The decade-long argument over congressional campaign finance reform, largely dormant since 1979, resumed noisily on Capitol Hill yesterday as members of a House election task force grappled with what to make of the most prominent byproduct of past reforms: the political action committees (PACs).
To Rep. Dan Glickman (D-Kan.), the PACs, which gave $52 million to congressional candidates in 1980, about a quarter of the total they raised, "fuel the cynicism that clearly exists about Congress" and crowd out the consensus-building role played by the political parties.
To Rep. Bill Frenzel (R-Minn.), PACs provide a "wonderful service in offering new opportunities for people to participate in the political process."
The argument is not likely to be settled this year, but both sides believe the hearings that opened yesterday might set the stage for new legislation next year.
Since the enactment of the Federal Election Campaign Act of 197l, the number of PACs has grown from less than 100 in 1972 to more than 3,000. They are committees put together either by corporations, unions, trade asssociation or ideological groups to raise money from their members and distribute it to candidates.
Often, say the critics, the money influences votes on specific legislation.
As PACs have taken on an expanding role in underwriting congressional campaigns, the role of the political parties has dropped. A decade ago the parties provided congressional candidates with 20 percent of their funds. Now the figure is just 7 percent.
Glickman, along with Reps. Jim Leach (R-Iowa) and Mike Synar (D-Okla.), has introduced a bill that would place a $75,000 limit on the amount of money a House candidate could receive from all PACs in a given campaign. Although individual PACs are limited to $5,000 to each House primary campaign and $5,000 for each general election, there is no limit on how many such contributions a candidate may receive.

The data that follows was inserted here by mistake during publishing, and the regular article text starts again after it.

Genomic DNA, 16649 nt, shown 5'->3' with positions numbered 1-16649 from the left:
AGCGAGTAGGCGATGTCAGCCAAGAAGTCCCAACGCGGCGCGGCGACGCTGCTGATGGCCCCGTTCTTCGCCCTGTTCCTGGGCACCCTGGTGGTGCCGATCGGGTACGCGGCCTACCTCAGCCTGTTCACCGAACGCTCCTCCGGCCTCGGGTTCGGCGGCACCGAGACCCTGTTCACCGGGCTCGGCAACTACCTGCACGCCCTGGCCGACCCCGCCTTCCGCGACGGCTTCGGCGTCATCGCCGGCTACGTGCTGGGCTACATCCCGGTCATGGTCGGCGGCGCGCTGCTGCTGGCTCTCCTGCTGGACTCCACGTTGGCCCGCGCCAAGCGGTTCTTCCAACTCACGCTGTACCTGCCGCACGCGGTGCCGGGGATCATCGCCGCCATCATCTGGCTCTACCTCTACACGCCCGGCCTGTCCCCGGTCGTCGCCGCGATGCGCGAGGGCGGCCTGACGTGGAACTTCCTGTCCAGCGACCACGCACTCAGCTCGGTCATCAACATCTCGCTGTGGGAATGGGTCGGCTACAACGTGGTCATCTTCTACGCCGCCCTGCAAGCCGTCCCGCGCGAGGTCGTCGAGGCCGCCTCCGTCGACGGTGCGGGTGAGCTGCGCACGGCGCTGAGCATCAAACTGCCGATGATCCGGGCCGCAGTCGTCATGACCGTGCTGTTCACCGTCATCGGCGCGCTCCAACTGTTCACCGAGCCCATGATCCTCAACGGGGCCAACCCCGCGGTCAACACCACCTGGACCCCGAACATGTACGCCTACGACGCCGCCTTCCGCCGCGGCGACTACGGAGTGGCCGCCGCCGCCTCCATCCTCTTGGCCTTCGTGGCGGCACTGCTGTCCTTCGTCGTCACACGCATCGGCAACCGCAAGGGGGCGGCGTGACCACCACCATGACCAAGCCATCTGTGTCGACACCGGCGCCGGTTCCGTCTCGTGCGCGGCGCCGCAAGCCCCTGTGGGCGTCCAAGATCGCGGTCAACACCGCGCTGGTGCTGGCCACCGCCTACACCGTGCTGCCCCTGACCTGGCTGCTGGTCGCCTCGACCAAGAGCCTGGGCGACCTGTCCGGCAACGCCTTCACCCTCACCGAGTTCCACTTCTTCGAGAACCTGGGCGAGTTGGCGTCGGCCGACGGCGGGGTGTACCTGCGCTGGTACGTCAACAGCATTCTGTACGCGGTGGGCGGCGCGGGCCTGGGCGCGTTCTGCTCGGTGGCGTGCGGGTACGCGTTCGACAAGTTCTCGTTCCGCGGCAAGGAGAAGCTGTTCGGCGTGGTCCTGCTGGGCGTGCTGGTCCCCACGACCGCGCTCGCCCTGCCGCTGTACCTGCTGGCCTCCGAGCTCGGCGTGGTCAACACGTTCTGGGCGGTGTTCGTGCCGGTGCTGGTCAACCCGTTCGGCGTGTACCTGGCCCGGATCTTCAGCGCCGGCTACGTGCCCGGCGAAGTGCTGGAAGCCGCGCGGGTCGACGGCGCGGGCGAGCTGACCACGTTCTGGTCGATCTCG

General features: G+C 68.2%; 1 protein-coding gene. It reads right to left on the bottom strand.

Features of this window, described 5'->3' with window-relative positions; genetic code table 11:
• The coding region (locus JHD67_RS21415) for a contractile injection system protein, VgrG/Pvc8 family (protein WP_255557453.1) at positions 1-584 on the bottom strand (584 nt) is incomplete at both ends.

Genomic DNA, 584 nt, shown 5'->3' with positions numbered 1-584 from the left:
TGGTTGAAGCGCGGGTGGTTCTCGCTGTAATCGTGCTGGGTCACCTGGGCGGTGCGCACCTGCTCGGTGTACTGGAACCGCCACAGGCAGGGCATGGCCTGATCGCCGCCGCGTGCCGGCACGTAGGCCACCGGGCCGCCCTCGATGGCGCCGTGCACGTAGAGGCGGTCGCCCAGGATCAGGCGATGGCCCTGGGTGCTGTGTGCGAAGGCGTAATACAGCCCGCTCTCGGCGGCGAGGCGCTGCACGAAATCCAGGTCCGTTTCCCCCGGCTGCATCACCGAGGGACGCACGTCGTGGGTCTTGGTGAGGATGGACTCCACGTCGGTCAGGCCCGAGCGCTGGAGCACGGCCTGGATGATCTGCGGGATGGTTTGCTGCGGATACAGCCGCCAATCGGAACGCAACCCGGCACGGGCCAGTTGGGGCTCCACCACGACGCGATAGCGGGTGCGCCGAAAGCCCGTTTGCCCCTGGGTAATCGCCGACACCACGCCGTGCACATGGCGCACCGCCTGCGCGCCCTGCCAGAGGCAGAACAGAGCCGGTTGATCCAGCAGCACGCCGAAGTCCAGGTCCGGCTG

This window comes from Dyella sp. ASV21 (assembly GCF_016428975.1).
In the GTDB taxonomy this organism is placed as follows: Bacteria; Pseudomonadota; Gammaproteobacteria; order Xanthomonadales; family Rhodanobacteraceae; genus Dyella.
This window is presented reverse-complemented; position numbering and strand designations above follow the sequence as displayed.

For Senate candidates, the limit would float from $75,000 to $500,000 depending on size of the state.
The bill also would raise limits on individual contributions to candidates and increase the tax credits for individual contributions to candidates and parties.
"We don't want to cut the PACs off at the knees," Glickman testified yesterday. "We just want them capped."
A similar bill passed the House in 1979 but died in the Senate.
Opposition continues to be stiff, especially from the business community, where PAC growth has been the greatest.
"If the corporate community is frozen out from this type of involvement, it would probably switch to making independent expenditures," money spent to affect the outcome of a race but not contributed directly to a candidate, said Don V. Cogman, president of the National Association of Business Political Action Committees. "Our awareness levels have been awakened, and we would find other methods of involvement."